Collaborative technologies: Use ’em or lose ’em
It’s easy for your collaboration efforts to “die a slow death” if the systems aren’t utilized by employees, according to Roman Coba.
The CIO of McCain Foods Ltd. spoke at Cisco Systems Inc.’s Cisco Plus event in Toronto on Wednesday.
Ensuring staff use collaboration technologies like Telepresence, messaging and presence, and getting buy-in from the executive suite are key to a successful initiative, Coba said in an interview with ComputerWorld Canada.
Several factors drove McCain to implement its collaboration strategy.
“We were looking to bring global teams together,” Coba said. Additionally, the company wanted to save on travel, since it was spending about $45 million. And that amount was about to go up with an SAP implementation being rolled out to the company’s 110 branch offices and seven larger regional offices. The company wasn’t keen to be flying employees and the systems integrators working on the project all over the world every week.
The project began with replacing traditional phone and voice technology with voice over IP and complementary tools like presence and instant messaging. “It was the easiest ROI we could find,” Coba said, taking about $3 million to $4 million of the company phone bill.
The evolution of McCain’s Telepresence intiative mirrored Cisco’s own road map. First, nine of the larger offices were equipped with full Telepresence suites. Then, as Cisco [Nasdaq: CSCO] rolled out smaller, cheaper and more flexible end points, those were rolled out to other offices, as was the Jabber desktop client. “Our infrastructure is a Cisco infrastructure,” Coba said. That decision was made early on, he said, on the basis of the platform’s stability, global reach, and ability to manage not only communications but also content.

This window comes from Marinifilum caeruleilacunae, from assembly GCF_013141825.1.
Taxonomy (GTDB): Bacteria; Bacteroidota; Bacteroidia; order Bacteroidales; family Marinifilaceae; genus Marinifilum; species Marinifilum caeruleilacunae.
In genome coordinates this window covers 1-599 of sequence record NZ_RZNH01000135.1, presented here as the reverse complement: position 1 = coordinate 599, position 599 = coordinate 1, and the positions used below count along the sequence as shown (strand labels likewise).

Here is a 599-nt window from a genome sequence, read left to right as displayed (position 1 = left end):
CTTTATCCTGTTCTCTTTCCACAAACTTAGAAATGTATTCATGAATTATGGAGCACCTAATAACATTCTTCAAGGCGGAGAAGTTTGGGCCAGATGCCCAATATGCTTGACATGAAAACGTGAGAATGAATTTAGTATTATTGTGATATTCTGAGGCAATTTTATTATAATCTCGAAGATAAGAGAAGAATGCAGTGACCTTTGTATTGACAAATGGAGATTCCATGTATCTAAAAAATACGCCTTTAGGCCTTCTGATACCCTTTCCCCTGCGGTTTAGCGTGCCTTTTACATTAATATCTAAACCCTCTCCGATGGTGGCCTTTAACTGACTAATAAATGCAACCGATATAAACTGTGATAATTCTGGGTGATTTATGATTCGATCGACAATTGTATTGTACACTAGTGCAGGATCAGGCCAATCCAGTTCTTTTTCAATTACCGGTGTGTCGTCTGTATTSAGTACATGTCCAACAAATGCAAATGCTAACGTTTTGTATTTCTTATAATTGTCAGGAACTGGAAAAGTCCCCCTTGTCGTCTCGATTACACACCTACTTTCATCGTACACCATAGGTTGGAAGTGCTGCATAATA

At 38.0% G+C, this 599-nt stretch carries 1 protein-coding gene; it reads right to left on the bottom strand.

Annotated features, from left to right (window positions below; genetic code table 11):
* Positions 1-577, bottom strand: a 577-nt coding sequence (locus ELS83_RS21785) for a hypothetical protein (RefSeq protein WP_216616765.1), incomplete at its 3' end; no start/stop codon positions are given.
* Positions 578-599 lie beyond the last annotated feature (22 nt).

“That comes potentially as a future risk,” he said. It leaves McCain reliant on “the Microsofts of the world” to open their doors to third-party systems, an openness Cisco has to embrace, too. “We’re seeing a little bit of the greying of the space,” Coba said, with companies playing their proprietary cards close to their vests. That’s the wrong approach, he said. “At the end of the day, not one company has the solution for everything.”
While the proposal for the program was driven by Coba and the IT department, after sign-off, the executive suite took ownership of the role of distributing the message of its value and enforcing its use. At the same time, IT launched a program of continuous reinforcement and education of users regarding the collaboration tools available to them. IT devised a five-stage maturity model (Stage 1 begins with being able to use the features of the IP phone; by Stage 5, collaboration is linked with Microsoft Corp.’s SharePoint and social media feeds. McCain has feet on the ground worldwide responsible for raising awareness with weekly tips-and-tricks messages and by challenging people to use different collaboration options. That’s important if a collaboration effort is going to succeed.
“Showcase the capabilities and continually look for opportunities to reinforce the capabilities,” he said, or usage will wither. “People just get comfortable,” he said.

According to Cisco vice-president and cloud computing CTO Lew Tucker, 91 per cent of all network traffic will be video in two years.

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